Interior Minister says public prosecutor will investigate all deaths and torture cases
Bahrain has ordered the public prosecutor to investigate all deaths and torture cases implicating the police as part of efforts at political reconciliation following a crackdown on pro-democracy protests earlier this year.
The state news agency said on Thursday the measures followed the recommendations of an inquiry commission set up by the government that investigated the unrest in the Gulf state.
Inspired by revolts in Tunisia and Egypt, thousands of Bahrainis took to the streets in February and March to demand an end to control of the government by the al Khalifa family.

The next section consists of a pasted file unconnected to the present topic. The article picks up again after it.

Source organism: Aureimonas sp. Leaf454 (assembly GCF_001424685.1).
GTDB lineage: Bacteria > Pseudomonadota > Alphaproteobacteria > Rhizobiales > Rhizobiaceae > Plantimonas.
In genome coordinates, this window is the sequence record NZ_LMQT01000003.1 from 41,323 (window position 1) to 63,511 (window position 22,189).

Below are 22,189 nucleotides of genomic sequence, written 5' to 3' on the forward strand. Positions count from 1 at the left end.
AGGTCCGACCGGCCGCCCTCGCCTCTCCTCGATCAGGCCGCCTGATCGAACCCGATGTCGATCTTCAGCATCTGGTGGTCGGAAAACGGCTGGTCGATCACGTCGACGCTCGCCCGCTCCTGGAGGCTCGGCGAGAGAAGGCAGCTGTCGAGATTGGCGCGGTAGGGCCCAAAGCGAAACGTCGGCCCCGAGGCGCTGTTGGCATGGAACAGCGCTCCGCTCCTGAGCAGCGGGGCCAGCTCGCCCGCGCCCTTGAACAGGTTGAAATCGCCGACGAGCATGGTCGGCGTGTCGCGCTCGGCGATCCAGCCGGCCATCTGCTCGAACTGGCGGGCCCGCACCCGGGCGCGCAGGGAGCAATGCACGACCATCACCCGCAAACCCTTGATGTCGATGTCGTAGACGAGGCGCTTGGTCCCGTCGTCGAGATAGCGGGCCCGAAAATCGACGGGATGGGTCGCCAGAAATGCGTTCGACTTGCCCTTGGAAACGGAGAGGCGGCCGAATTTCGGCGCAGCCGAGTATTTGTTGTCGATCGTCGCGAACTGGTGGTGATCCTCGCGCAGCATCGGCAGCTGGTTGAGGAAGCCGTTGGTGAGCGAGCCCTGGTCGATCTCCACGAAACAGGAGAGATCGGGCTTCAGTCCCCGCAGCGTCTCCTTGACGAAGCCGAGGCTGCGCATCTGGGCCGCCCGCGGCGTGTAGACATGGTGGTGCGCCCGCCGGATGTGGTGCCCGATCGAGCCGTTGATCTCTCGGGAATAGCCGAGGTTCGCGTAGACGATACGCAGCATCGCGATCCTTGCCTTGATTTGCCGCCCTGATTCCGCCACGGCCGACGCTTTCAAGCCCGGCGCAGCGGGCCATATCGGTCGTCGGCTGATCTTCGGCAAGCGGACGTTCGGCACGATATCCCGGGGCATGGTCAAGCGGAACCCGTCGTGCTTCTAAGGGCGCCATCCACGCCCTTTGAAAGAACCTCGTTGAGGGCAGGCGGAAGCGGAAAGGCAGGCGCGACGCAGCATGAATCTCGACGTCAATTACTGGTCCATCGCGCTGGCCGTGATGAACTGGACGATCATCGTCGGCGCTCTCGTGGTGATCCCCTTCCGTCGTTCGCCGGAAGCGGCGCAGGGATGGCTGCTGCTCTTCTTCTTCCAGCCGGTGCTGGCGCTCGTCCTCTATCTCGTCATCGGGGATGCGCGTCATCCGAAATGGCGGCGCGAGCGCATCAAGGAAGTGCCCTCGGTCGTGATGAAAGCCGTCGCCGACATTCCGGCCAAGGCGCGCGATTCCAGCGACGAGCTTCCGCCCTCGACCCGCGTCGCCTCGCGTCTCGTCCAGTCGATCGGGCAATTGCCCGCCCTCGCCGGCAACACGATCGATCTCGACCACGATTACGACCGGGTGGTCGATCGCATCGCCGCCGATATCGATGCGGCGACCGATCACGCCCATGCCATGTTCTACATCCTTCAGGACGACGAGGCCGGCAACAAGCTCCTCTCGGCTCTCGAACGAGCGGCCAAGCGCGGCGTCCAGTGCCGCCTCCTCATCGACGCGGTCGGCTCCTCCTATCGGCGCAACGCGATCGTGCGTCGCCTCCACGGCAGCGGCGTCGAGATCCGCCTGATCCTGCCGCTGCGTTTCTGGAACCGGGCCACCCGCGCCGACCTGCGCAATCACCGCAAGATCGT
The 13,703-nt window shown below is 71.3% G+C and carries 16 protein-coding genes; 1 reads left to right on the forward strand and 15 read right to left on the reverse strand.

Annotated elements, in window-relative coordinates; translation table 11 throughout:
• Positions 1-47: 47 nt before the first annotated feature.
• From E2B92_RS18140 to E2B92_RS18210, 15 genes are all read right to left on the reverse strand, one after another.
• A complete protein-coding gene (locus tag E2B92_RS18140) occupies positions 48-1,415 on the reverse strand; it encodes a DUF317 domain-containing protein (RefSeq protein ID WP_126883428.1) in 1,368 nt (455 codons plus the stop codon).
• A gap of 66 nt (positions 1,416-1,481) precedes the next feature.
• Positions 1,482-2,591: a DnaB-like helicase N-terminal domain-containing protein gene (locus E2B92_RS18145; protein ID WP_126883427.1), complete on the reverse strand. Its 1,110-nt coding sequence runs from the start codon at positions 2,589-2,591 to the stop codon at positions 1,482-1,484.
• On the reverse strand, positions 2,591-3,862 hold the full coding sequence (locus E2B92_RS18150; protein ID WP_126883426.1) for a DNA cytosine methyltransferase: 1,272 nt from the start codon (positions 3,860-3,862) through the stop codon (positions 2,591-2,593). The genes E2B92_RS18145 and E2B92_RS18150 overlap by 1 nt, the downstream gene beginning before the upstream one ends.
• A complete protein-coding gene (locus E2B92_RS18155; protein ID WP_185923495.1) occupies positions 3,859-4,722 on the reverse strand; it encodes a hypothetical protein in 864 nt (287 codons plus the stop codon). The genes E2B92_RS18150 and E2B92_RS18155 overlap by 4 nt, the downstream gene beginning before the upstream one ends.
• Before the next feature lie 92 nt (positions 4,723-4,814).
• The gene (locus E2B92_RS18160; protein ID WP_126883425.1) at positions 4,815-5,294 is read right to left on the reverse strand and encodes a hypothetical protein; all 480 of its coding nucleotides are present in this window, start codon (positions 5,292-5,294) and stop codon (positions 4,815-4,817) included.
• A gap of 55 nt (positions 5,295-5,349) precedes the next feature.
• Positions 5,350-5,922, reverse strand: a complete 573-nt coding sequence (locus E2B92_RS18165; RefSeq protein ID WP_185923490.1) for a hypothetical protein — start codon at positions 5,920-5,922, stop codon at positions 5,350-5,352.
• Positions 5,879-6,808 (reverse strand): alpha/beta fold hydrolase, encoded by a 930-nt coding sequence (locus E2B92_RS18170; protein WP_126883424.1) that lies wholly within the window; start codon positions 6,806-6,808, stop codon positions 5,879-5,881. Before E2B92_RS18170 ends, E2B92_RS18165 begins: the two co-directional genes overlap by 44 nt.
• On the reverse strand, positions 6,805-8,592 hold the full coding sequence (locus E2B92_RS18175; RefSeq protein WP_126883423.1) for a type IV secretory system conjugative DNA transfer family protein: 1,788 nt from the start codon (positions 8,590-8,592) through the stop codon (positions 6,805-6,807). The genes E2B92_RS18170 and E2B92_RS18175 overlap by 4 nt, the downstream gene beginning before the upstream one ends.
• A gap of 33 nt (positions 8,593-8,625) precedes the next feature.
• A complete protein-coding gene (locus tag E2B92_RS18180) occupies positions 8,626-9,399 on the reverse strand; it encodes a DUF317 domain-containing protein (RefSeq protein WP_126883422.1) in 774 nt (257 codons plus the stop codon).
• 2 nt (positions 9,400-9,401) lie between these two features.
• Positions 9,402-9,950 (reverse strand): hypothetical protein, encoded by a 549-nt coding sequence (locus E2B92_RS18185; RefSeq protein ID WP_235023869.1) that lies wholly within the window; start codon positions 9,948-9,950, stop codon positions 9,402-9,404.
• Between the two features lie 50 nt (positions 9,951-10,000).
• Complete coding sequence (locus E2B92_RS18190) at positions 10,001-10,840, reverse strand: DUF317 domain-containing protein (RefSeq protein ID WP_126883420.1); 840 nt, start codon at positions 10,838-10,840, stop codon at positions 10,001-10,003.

Interior Minister Sheikh Rashed bin Abdullah al-Khalifa "issued an order to refer all cases related to deaths, torture and inhumane treatment implicating police to the Public Prosecution," BNA news agency said.
The minister also ordered that cameras be installed to "ensure visual and audio recording for all official interviews of detainees", BNA reported.
The inquiry panel acknowledged that five people had been tortured to death but said there was no official policy to abuse protesters.
Bahrain - which is home to the US Fifth Fleet - called in troops from Saudi Arabia and other Sunni-led Gulf states as it cracked down on protests and imposed martial law, saying the unrest was fomented by Shi'ite power Iran.
The minister signed an agreement with the International Committee of the Red Cross aimed at developing more responsible police work and creating a balance between security and commitment to human rights, the government said in a statement.
According to the memorandum, the Ministry of Interior will allow the committee to visit inmates at its detention centres.